Practical Artificial Gravity

Last week, and in earlier posts, we explained why 1g spaceflight is so energy-intensive and impractical for crewed missions much beyond the Moon. The reason was the amount of chemical fuel required. But there’s a compromise between 1g spaceflight and a Hohmann transfer that could at least mitigate the effects of prolonged weightlessness.

You don’t need to run your engines continuously to generate artificial gravity in space. There’s another way to create g-forces: centripetal acceleration (aC). Instead of changing speed, changing the direction of motion also creates g-forces. The main graphic shows what this would look like.

Engines would be needed to start the rotation (or stop it), but once the station is rotating in the frictionless vacuum of space, inertia will keep it spinning. No need for a continuous engine burn (and fuel consumption) as with linear acceleration.

Think about what you feel in your vehicle when negotiating a curve at constant speed — you feel a force toward the side as your body attempts to remain on a straight-line path while your restraints pull you in a different direction along with the rest of the car. The inertia of your body resists changing speed, and it also resists changing its direction of its motion.

In 2001: A Space Odyssey, Stanley Kubrick portrayed a rotating doughnut-shaped space station that used centripetal acceleration to generate artificial gravity. The station was 300 meters in diameter and rotated once every 25 seconds. This produced a centripetal acceleration of 9.8 m/s2, and an artificial gravity of 1g for its occupants. Makes no difference to the Equivalence Principle if the acceleration is centripetal or linear — 9.8 m/s2 will feel like 1g in both cases.

Note that if you use the values cited for Kubrick’s station you actually get only 9.5 m/s2. That’s enough gravity to make things behave normally. People would feel 3% lighter than their normal body weight, but most wouldn’t notice a change that small.

The formula for centripetal acceleration is different from that for linear acceleration (cited last week) but the effect is the same. The g-force acts away from the center of rotation, opposite the direction of aC. Feet are held firmly to the “floor”, plants grow “up”, liquids stay inside cups, and chandeliers hang “down”. Because the air in the station also feels this g-force it stratifies with greater density near the floor, so helium balloons would also behave as usual.

It’s important to note that, although gravity might feel normal in 1g centripetal acceleration, there is a difference compared to what happens in linear acceleration, or on Earth’s surface. If you try to pour that cup of liquid onto the plant, the stream of water will not fall straight “down”. It will deflect, curving in the direction opposite rotation. How far it deflects depends on how far it falls. This is the Coriolis force in action. Same with objects tossed upward into the air — juggling would be a whole new sport.

Kubrick’s station would be fine for Earth or lunar orbits, but for interplanetary travel it would have too much mass to maneuver when trajectory adjustments are needed. Also, the amount of interior volume would not be required for initial exploratory crews.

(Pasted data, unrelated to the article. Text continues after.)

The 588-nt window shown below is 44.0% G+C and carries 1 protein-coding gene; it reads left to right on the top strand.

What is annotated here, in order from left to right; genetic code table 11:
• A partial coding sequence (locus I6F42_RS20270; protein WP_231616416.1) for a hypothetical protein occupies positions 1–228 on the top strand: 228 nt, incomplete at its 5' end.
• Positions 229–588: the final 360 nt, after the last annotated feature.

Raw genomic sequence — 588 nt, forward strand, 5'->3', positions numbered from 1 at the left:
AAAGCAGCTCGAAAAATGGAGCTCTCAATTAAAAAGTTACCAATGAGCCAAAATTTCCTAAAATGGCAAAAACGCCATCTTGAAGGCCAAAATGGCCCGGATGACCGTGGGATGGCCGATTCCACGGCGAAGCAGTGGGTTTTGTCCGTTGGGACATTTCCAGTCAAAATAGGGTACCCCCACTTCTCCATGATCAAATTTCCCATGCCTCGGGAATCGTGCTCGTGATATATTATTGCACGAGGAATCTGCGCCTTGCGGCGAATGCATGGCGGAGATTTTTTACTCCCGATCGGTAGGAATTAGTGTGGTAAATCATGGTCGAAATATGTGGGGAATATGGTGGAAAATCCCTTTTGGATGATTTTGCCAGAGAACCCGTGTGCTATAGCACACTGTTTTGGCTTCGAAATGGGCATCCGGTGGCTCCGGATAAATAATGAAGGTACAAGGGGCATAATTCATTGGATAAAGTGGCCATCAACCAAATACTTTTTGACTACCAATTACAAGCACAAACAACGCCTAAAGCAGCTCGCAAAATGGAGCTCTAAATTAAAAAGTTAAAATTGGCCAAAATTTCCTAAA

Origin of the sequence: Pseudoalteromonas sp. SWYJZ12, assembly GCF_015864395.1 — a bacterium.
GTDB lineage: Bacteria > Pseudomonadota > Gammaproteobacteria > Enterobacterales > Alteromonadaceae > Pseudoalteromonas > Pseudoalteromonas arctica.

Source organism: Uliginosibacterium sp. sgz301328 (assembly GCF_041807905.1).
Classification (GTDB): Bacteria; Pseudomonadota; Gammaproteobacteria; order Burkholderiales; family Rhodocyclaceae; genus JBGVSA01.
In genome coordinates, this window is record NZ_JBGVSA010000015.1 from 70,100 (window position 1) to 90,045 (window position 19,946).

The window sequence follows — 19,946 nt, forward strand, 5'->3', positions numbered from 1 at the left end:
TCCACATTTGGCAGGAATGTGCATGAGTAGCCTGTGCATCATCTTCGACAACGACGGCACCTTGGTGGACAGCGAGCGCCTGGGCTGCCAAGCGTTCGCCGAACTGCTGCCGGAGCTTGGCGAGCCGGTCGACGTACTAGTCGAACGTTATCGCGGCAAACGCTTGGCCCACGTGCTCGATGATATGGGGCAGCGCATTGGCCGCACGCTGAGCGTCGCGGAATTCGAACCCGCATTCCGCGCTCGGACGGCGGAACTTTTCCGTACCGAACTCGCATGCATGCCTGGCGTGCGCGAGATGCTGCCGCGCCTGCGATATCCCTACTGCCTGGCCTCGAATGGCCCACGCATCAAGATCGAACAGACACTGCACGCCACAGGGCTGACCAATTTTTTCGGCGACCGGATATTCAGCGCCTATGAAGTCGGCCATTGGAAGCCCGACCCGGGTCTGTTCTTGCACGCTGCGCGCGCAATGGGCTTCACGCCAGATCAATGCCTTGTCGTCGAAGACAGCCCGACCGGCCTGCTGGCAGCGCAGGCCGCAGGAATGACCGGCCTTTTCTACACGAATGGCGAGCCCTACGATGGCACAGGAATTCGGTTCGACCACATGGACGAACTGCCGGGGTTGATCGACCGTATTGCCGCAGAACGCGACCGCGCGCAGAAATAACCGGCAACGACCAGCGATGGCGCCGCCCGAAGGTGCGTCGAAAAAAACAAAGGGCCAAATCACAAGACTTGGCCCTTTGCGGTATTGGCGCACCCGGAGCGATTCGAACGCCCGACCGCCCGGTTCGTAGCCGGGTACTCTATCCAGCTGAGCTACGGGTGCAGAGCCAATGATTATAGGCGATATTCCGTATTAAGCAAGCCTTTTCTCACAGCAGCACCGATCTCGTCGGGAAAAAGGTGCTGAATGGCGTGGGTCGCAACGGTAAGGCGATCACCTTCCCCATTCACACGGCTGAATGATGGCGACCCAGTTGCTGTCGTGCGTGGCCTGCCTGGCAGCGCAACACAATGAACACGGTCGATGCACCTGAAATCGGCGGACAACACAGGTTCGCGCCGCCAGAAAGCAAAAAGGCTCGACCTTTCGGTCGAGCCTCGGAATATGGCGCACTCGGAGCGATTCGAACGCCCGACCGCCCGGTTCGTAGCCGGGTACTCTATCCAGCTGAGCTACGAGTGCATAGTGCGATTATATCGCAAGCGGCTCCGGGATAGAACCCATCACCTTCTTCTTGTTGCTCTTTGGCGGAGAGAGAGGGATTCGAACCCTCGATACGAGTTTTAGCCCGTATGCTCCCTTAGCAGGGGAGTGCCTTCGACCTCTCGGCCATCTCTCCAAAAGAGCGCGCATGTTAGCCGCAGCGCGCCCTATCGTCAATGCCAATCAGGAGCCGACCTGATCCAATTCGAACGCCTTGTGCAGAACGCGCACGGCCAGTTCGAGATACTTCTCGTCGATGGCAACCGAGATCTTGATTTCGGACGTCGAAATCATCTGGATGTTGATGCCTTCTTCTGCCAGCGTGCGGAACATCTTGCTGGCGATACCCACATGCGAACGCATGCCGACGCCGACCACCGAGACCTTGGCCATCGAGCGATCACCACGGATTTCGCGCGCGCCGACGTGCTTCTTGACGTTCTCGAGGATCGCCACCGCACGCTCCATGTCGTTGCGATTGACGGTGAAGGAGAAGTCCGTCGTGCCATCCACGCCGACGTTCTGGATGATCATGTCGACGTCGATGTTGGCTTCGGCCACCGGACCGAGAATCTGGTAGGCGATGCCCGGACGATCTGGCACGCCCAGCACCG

Nonetheless, you can still avoid the bad effects of prolonged weightlessness by using a smaller rotating craft with a balanced pair of habitats. When in-course maneuvers are needed, rotation would be temporarily stopped for the engine burn and restarted later. This eliminates gyroscopic torques that would otherwise interfere with maneuvers.

The graphic shows two habitation modules for simplicity. In practice, there would probably be a single habitation module on one end, and suitable ballast (fuel, water, supplies) to balance the craft on the opposite end. As crew members move around transferring and consuming supplies, an active control system would need to sense and correct any imbalance (say by pumping water back and forth between modules) to maintain stable rotation. But something like that would also be required for Kubrick’s station.

One final caveat on artificial gravity generated with centripetal acceleration: The amount of g-force produced depends on the radius of rotation according to:

g = 4π2R/T2

So if the graphics above were drawn to scale, and the crew’s feet were feeling 1g, then their heads would be feeling around 0.75g. That might be disorienting. It would feel like you’re wearing ankle weights. It might disturb your inner ear and sense of balance. It’s hard to know for sure without actually trying this in space, but space medicine experts say that a 10% gravity gradient would probably be tolerable.

To achieve that 10% gradient (for a 2 meter tall person) the radius of rotation would need to be 200 meters. The graphics show a radius of about 24 meters. Of course, even longer radii are better physiologically, but more difficult, massive, and expensive structurally. The longest dimension of the ISS is around 100 meters, and it took 10 years and more than 30 missions to construct.

Next Week in Sky Lights ⇒ Artificial Gravity in Science Fiction

Q&A: Artificial Gravity
Q&A: Artificial Gravity in Science Fiction